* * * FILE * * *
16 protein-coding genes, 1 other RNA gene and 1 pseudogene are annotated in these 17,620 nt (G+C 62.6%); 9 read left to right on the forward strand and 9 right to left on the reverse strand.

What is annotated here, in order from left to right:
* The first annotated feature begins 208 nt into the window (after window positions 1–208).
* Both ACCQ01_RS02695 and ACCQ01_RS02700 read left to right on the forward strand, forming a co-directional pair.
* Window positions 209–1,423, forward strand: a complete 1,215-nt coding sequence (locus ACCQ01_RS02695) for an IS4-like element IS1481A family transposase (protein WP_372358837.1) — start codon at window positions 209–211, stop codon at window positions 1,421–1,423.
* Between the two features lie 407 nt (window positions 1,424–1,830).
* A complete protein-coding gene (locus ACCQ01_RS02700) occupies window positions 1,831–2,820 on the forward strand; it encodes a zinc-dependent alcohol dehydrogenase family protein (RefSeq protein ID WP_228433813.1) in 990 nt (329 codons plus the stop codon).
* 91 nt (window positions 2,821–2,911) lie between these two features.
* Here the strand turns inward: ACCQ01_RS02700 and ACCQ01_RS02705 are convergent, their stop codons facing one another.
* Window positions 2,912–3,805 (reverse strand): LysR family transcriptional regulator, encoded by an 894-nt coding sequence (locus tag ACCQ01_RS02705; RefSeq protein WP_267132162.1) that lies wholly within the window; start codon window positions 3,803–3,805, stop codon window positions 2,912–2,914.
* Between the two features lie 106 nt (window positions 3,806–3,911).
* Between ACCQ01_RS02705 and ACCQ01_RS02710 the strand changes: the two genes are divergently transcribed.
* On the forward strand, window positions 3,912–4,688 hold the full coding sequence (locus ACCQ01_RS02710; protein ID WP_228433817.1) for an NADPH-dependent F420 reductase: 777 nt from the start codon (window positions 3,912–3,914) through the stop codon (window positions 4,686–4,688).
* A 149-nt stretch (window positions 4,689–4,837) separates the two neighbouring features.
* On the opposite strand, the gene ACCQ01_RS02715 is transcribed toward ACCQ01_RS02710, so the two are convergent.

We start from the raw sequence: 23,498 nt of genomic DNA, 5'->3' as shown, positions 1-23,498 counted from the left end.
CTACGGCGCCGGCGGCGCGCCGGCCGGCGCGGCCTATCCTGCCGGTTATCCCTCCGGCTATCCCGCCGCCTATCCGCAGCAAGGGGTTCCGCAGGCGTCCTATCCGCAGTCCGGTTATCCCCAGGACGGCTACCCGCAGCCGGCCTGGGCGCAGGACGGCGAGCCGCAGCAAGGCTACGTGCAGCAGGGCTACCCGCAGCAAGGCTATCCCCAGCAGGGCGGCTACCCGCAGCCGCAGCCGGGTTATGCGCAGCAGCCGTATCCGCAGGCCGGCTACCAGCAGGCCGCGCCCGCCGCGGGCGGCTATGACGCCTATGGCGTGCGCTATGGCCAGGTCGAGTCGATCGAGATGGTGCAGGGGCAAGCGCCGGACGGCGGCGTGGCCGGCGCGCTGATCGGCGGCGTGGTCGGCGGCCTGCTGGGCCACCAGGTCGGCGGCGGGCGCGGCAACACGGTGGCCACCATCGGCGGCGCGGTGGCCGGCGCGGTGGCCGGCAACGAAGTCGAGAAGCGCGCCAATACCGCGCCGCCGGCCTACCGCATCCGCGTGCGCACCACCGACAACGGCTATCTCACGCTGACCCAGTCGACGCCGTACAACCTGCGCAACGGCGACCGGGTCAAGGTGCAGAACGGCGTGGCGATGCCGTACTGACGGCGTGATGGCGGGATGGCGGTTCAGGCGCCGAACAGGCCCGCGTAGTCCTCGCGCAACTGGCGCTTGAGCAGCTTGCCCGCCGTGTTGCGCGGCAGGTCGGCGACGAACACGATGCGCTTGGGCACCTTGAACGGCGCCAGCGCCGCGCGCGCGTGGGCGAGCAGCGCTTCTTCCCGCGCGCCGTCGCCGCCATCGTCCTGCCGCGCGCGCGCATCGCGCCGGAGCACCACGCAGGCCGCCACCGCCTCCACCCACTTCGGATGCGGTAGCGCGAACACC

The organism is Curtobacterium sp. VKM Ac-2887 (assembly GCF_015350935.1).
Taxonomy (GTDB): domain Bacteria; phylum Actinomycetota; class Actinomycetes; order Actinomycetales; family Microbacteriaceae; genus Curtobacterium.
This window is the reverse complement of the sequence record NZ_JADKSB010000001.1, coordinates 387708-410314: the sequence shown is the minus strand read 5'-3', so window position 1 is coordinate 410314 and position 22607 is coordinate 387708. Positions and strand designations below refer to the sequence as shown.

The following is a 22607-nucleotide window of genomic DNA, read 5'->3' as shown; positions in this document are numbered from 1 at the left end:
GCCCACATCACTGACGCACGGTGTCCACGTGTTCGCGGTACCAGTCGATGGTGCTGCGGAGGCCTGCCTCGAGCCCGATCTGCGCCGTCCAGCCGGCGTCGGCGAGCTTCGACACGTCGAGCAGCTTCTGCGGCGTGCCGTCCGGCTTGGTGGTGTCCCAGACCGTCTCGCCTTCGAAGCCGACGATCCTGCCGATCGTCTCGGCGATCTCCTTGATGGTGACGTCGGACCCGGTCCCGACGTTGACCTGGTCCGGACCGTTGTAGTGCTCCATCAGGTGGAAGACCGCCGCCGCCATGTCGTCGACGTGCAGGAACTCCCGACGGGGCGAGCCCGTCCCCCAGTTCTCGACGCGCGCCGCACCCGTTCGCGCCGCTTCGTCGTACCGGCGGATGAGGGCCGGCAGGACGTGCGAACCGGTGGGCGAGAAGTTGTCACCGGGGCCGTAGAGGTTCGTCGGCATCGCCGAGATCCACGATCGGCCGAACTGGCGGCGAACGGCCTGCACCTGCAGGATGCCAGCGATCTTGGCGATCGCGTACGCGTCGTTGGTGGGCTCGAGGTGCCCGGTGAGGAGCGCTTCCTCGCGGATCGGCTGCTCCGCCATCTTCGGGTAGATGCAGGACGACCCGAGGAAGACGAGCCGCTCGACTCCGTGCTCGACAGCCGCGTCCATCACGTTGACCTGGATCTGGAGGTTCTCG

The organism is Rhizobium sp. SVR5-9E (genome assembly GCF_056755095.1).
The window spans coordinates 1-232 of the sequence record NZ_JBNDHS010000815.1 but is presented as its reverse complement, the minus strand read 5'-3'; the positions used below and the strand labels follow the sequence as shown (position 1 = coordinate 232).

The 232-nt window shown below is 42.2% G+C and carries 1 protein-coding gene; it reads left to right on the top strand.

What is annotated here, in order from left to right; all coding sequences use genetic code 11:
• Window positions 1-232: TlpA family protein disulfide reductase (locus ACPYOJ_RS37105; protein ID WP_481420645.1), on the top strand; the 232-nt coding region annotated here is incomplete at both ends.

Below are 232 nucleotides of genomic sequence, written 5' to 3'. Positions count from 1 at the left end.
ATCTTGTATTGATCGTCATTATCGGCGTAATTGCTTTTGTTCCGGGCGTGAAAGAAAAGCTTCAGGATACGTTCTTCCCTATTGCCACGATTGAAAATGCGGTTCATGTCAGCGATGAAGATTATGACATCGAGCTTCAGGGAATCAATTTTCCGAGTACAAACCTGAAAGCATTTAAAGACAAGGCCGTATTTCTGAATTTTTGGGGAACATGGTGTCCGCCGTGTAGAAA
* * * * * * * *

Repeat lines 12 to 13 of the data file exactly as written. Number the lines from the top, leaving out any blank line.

* Between ACCQ01_RS02705 and ACCQ01_RS02710 the strand changes: the two genes are divergently transcribed.
* On the forward strand, window positions 3,912–4,688 hold the full coding sequence (locus ACCQ01_RS02710; protein ID WP_228433817.1) for an NADPH-dependent F420 reductase: 777 nt from the start codon (window positions 3,912–3,914) through the stop codon (window positions 4,686–4,688).